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THE PECULIAR LANGUAGE OF LLAMAS - SNEAK PREVIEW

Updated: Apr 27

Greetings!


I hope April finds you all well, and that summer will be a more hopeful one than our last.


I'm thrilled to have finally finished my latest young adult novel, THE PECULIAR LANGUAGE OF LLAMAS. Honestly, it was so much fun to write! So much so, I could not let Myles and the gang go even after I wrote "THE END" on the novel's last page.

So, there was only one thing to do: write book #2 (tentatively called, THE TAO OF TALKING TO TURKEYS) Yep; that's what I'm going to be doing all summer.

When all is said and done, there will be three books—all part of what I'm calling "The Garcia Island Chronicles." (They say good things come in 3s, right?) I'm pretty excited about this series.


Anyway, if you're interested in THE PECULIAR LANGUAGE OF LLAMAS, I'm leaving you with a little snippet from the novel which you can read below. And if you'd like to purchase the eBook, you can pre-order it here: https://www.amazon.ca/Peculiar-Language-Llamas-Garcia-Chronicles-ebook/dp/B092RPNC7R/ref=sr_1_1?dchild=1&keywords=peculiar+language+of+llamas&qid=1618783754&sr=8-1


(There will also be a paperback version which will be released at some point over the summer months.)


Okay, that's it for now. Thanks for stopping by, and remember... LIVE, LOVE, LLAMA!




THE PECULIAR LANGUAGE OF LLAMAS


CHAPTER ONE


An Alien Landscape


Have you ever felt as though you've been plucked from a perfect life and deposited on a completely alien planet? You wake up one day, only to find everything you thought you knew has morphed into something unrecognizable? That's what happened to me a couple of days ago. I was snatched from the familiar buzz and whir of the city and dumped on a rural B.C. gulf island—one where feral sheep run wild and the Wifi is sketchy at best. Welcome, new friends, to Garcia Island.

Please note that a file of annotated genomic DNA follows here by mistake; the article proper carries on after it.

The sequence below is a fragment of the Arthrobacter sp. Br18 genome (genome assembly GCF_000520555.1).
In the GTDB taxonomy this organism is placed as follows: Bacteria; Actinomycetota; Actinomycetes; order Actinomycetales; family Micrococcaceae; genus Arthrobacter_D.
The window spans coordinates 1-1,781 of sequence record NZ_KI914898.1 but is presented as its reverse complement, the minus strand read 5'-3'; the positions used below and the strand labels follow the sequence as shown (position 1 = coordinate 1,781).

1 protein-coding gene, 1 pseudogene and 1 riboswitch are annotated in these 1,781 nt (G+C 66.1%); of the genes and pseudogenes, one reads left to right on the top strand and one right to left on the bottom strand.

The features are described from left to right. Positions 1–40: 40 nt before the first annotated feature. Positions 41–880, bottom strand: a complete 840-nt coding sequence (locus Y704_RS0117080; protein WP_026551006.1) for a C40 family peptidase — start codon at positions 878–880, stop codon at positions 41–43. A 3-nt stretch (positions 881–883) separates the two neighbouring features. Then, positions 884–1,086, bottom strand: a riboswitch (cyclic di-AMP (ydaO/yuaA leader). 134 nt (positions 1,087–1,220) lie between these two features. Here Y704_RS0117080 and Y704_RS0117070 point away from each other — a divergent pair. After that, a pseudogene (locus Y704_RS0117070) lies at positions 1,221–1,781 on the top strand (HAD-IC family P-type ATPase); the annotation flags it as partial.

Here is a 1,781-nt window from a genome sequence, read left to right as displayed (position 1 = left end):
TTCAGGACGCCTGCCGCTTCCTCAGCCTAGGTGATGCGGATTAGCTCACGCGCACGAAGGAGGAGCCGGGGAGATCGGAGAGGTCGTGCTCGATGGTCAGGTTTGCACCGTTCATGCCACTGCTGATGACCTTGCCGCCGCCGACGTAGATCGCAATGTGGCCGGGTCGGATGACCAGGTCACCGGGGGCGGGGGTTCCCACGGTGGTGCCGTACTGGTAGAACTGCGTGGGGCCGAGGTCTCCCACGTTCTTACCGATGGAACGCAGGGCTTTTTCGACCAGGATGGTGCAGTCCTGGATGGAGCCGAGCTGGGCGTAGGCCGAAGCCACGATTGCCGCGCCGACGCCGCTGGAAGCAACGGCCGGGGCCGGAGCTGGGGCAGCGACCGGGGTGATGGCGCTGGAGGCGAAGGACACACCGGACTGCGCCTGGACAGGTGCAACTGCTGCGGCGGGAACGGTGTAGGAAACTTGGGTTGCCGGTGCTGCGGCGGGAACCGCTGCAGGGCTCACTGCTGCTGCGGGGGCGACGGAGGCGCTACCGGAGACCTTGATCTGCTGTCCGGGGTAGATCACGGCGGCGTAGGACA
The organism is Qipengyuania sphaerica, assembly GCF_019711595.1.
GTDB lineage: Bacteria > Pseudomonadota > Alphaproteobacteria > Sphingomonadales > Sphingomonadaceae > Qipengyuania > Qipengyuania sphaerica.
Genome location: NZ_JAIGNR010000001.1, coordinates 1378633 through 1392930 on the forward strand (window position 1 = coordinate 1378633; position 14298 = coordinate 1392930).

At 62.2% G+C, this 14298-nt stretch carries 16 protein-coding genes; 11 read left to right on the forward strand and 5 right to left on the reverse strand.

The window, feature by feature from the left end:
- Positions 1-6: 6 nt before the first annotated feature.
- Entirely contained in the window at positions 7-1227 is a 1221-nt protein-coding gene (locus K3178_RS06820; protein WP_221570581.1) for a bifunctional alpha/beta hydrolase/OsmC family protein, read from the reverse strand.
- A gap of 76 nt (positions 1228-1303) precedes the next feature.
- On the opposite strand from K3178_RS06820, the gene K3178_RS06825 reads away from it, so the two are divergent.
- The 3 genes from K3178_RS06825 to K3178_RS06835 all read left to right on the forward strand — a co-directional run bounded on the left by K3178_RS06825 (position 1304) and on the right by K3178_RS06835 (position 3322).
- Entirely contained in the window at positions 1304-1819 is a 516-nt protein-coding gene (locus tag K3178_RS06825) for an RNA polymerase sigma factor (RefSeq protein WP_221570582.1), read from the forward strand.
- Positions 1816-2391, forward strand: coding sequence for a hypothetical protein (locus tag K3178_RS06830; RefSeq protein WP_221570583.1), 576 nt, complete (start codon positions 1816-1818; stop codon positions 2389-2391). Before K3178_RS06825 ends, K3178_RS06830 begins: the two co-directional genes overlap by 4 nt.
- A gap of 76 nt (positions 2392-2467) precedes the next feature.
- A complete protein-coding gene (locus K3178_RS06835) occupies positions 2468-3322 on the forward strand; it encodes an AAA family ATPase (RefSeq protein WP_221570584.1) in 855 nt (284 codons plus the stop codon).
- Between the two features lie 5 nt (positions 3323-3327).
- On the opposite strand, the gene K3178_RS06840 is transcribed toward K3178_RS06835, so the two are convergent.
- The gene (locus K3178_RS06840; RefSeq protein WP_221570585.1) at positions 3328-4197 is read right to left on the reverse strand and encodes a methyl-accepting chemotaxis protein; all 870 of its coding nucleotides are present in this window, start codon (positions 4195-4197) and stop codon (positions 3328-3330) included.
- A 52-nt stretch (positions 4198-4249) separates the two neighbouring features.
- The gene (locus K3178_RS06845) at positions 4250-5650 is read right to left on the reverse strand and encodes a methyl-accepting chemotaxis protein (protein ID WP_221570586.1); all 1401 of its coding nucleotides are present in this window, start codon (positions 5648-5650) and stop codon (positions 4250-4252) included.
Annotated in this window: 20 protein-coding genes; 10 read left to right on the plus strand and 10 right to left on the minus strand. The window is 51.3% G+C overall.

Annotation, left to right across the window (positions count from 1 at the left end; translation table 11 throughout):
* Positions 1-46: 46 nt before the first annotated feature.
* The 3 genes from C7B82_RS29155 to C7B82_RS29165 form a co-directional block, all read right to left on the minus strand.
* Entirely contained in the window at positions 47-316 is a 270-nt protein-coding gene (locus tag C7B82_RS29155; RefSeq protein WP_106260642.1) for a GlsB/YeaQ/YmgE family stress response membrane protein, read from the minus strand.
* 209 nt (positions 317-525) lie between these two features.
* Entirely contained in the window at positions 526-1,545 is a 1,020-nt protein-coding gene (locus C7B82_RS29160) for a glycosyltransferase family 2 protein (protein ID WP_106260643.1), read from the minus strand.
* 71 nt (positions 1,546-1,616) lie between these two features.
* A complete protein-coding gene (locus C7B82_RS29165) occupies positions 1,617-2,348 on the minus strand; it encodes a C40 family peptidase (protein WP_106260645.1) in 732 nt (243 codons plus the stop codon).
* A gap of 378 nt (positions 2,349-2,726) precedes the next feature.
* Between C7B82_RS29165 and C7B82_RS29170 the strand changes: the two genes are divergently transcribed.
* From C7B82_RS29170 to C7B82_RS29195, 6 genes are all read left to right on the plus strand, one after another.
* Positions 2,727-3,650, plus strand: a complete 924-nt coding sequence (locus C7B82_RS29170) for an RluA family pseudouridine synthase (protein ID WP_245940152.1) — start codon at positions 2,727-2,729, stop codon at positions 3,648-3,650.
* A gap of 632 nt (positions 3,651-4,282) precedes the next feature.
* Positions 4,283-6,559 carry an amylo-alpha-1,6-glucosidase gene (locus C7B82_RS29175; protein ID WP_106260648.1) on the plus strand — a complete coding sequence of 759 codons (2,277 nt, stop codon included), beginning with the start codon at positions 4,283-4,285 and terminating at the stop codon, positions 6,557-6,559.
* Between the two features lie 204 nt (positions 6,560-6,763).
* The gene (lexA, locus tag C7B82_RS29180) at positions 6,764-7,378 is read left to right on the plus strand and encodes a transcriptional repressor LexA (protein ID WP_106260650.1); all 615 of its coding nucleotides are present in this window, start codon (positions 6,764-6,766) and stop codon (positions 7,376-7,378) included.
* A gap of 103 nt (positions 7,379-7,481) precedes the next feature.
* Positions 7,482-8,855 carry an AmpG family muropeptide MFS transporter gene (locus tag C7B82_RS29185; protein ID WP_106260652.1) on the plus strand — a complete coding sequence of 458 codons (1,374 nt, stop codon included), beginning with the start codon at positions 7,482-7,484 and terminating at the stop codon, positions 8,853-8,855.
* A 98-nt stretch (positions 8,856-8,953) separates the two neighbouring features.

The move was all Dad's idea, so we now live at the south end of Garcia in a bona fide log cabin; really just one big room. There is a bathroom and my bedroom (aka closet) at one end, and a kitchen and Dad's slightly bigger "closet," at the other. In the middle of the living area sits a wood stove resembling a giant vintage teapot. I think it must be at least a hundred years old. It says 'Winterson' on the front of it. Apparently, this is how we will be heating our new home. This also requires that we split wood. With an axe. In the rain.

Log cabins are cool, I guess, but the place is kind of dark. Dad says the previous renter of the cabin was into hunting and fishing and stuff, which accounts for the stuff the left behind: a stuffed bass on the wall just inside the door, and a couch made from alder logs lashed together with dried deer tendons or something.


Anyway, there are cobwebs on the ceiling, old rat traps on the porch, and I even found a tiny, dried mouse in front of the stove two seconds after we "moved in." It had a fruit loop (orange) clutched between its little petrified paws. I hope this isn't some kind of omen.


My room has a one window that opens sideways at one end and a leaky skylight in the middle of the ceiling. All that fits into the space is my twin bed and a three-drawer dresser. That's it, and when I stand up straight, the top of my head almost touches the ceiling. I think the room used to be a tool shed, but whoever lived here before Dad and I moved in must have dragged the structure across the yard and nailed it to the side of the cabin. I think this is because there are faint outlines of garden tools drawn on one of the plywood walls, made with a black felt pen: hammers and garden shears and such.


If I look out the window, I have a clear view of the alpacas that live next door. Wow. I never knew alpacas were such dicks! When Dad and I were unpacking the van this afternoon, I went over to say hello, and the biggest one—a brown and white dude with an embarrassing 90s boy-band haircut—spat right in my face. Nice, eh?